O.BA.O/LUC HOUTKAMP

Beyond the edge
EWM

By Ken Waxman
December 20, 2004

Contrast between sonorities has always been one of the constructs involved in performing serious improvised music. Yet the veteran, but little-known, Dutch band O.BA.O sparks friction even more by regularly adding freeform reed players to perform along with what in other situations would be a modal-oriented piano trio.

Celebrating its 25th anniversary with this release, the band members — pianist Herbert de Jonge, bassist Michiel Czn Dhont and drummer Hans Houtman — welcome even more dissonance in the person of Den Haag-based tenor saxophonist Luc Houtkamp. When he isn’t experimenting with computer-based electronics, Houtkamp is a ferocious abstractionist close in style to the original New Thing players. It’s this divergence between his frenzied hotness and the glacial coolness of the others — especially pianist de Jonge — which makes the CD’s title so fitting and the album so memorable.

Formed more than a quarter century ago by Czn Dhont, who is also a visual artist and teacher and the other two after experience in more conventional settings, O.BA.O — whose name has no particular meaning — has challenged itself welcoming different reedists on board for extended periods. Among the saxmen who have played with the three are Hans Dulfer and Ab Baars from the Netherlands, England’s Elton Dean and Americans Joe Giardullo and Joe McPhee.

Among the 16 [!] instant compositions on this nearly-68 minute CD are those which seem to be dominated by Houtkamp’s atonal aesthetic and others where the pianist’s more extravagant influences take centrestage. The suspicion remains that without the reedman, de Jonge — who shouldn’t be confused with Henk de Jonge, pianist in Willem Breuker’s Kollektief — would nudge the other two towards a flowing romanticism, reminiscent of Keith Jarrett’s or Bill Evan’s trios. This is confirmed on a couple of tracks where the saxman isn’t present. His presence, however, justifies the band’s “plus one” strategy.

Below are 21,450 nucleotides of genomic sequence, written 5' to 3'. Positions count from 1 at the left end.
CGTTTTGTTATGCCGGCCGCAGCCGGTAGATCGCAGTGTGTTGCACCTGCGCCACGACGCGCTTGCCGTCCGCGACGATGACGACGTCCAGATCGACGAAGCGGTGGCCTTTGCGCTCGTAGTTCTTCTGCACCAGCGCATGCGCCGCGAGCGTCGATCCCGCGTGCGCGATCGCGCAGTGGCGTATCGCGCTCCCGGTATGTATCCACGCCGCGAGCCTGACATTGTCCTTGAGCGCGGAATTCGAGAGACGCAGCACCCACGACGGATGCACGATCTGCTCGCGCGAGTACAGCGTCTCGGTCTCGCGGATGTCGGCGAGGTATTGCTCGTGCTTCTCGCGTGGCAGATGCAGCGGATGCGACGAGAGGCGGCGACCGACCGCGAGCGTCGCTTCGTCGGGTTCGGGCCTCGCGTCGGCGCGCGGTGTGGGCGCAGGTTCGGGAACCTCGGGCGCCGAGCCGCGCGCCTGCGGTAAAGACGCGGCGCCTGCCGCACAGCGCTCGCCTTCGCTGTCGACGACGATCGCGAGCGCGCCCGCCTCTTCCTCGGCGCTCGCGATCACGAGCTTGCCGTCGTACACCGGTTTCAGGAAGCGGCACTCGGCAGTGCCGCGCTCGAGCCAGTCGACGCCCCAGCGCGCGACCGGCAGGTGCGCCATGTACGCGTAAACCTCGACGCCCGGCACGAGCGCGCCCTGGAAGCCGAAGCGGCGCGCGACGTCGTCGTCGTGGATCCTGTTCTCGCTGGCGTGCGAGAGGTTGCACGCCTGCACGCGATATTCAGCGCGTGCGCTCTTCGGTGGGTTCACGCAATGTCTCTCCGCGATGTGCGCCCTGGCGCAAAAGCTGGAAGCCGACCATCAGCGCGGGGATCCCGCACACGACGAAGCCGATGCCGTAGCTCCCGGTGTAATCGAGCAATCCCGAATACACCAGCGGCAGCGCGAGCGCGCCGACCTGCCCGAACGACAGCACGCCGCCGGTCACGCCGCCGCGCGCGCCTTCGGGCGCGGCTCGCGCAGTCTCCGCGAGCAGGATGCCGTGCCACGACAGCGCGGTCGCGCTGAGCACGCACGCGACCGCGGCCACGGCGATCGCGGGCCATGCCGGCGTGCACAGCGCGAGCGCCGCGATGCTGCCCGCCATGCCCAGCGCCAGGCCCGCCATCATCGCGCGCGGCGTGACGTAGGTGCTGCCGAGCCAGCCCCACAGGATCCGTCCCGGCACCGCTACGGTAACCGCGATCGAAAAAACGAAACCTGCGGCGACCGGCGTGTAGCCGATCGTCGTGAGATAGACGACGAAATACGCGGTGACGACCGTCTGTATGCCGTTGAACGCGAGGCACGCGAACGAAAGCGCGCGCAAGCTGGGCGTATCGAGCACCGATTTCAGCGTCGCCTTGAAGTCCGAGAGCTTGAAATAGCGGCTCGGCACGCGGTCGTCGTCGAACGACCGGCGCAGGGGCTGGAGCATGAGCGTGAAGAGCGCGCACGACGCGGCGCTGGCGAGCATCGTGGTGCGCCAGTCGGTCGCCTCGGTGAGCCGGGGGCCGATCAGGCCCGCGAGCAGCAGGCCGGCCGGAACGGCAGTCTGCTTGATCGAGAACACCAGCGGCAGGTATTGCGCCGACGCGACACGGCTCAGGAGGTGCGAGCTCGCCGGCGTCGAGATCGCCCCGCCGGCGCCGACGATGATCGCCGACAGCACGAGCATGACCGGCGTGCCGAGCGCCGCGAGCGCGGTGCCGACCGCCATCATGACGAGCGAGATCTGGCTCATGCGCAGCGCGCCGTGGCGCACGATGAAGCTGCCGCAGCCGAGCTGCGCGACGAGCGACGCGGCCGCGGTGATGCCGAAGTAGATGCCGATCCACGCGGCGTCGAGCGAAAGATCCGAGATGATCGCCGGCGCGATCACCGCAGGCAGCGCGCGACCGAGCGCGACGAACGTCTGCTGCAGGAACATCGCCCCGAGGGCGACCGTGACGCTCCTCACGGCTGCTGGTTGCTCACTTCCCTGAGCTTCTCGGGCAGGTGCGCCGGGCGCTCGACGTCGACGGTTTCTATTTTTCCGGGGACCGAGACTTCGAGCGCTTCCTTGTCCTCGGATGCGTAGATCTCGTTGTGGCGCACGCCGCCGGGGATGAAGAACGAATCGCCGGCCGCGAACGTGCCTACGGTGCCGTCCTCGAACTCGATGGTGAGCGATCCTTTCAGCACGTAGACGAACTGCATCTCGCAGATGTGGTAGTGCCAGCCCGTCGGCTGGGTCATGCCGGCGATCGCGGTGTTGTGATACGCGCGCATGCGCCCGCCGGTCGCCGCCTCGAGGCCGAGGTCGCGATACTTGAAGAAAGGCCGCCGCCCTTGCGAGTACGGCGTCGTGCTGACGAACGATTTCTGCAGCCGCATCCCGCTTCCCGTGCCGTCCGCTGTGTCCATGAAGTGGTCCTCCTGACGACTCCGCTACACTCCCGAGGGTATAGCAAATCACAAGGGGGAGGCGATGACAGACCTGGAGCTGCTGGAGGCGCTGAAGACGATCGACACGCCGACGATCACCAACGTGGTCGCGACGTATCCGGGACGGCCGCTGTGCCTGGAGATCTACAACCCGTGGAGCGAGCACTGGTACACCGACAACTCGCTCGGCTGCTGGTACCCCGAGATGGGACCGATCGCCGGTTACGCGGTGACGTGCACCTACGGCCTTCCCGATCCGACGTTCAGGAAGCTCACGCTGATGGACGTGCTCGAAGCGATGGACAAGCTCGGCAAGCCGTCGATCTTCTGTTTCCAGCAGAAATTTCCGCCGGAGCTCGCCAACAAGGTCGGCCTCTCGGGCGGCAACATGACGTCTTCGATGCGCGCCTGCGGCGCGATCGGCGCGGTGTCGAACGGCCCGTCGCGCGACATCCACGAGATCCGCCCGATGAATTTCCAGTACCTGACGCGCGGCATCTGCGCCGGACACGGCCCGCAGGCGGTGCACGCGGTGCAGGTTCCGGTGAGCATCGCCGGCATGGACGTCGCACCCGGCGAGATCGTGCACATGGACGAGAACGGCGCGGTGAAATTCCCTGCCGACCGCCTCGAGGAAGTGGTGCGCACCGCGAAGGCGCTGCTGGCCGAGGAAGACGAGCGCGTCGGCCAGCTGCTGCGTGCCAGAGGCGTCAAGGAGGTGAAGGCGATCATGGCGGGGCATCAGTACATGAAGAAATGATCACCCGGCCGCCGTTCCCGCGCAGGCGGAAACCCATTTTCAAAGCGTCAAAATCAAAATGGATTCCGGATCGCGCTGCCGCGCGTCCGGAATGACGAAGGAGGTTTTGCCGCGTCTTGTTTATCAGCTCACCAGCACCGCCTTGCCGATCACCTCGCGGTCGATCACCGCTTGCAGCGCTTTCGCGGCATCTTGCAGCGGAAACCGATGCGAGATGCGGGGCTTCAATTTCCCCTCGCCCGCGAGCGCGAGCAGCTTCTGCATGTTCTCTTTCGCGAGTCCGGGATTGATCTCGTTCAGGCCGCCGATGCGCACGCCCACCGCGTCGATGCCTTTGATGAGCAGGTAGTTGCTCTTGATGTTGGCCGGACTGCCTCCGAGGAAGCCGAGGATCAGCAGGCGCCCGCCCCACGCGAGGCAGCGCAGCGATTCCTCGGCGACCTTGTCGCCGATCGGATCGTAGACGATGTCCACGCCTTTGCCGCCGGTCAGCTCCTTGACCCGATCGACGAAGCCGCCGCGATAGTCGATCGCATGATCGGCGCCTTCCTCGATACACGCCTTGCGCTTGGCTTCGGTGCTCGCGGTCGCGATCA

Left on his own, the keyboardist favors high intensity, feathery fingering, glissandi and cascading piano patterns. Stop time, flutter-tongued phrasing and honks from the reedist supply the needed contrast. Houtkamp also brings out the best in the others as well. On the final, untitled track, with the tempo slower than largo, his reed shredding tone presages a similar attack on his bow hairs by Czan Dhout.

That piece, recorded live at Amsterdam’s Bimhuis, is wrapped up in less than three minutes though, which pinpoints the CD’s only weakness. This abundance of tracks means that many ideas don’t reach full maturity; they’re hacked off at a two, three or maximum six-minute growth spurt.

Elsewhere, Czan Dhout favors a Scott LaFaro-like woody tone to complement the pianist’s swirling, impressionistic patterns. But again Houtkamp’s stop-time tone, pitchsliding rasps or grainy, hocketing smears sandpaper the smooth surface and produce an altogether more impressive picture. While a tune like ‘3Angle” — sans sax — shows that de Jonge can adapt Monk-like power voicings to speed up the performance and meet woodblock slaps, side by side “2Gether” and “Short Talk” are more interesting and instructive.

The first, unsurprisingly only by the pianist and bassist, unrolls on a carpet of swelling, Evans-like intense piano patterns. The later, featuring sax, bass and drums, erupts all over the place, as if Archie Shepp at his fervid 1960s peak had suddenly marched into the studio. Houtkamp smears out split tones as if possessed, Czan Dhout bows mad spiccato and Houtman ricochets timbres all over his kit.

Fusing exploratory saxmen to the methodical musical amalgamation worked out over time by the trio reveals why O.BA.O (plus one) has managed to stay vibrant all these years. Since the band records so infrequently, this is probably the only example of its work currently available. Luckily the addition of Houtkamp’s flutter tonguing and other extended techniques makes it an exemplary illustration of what the band can accomplish.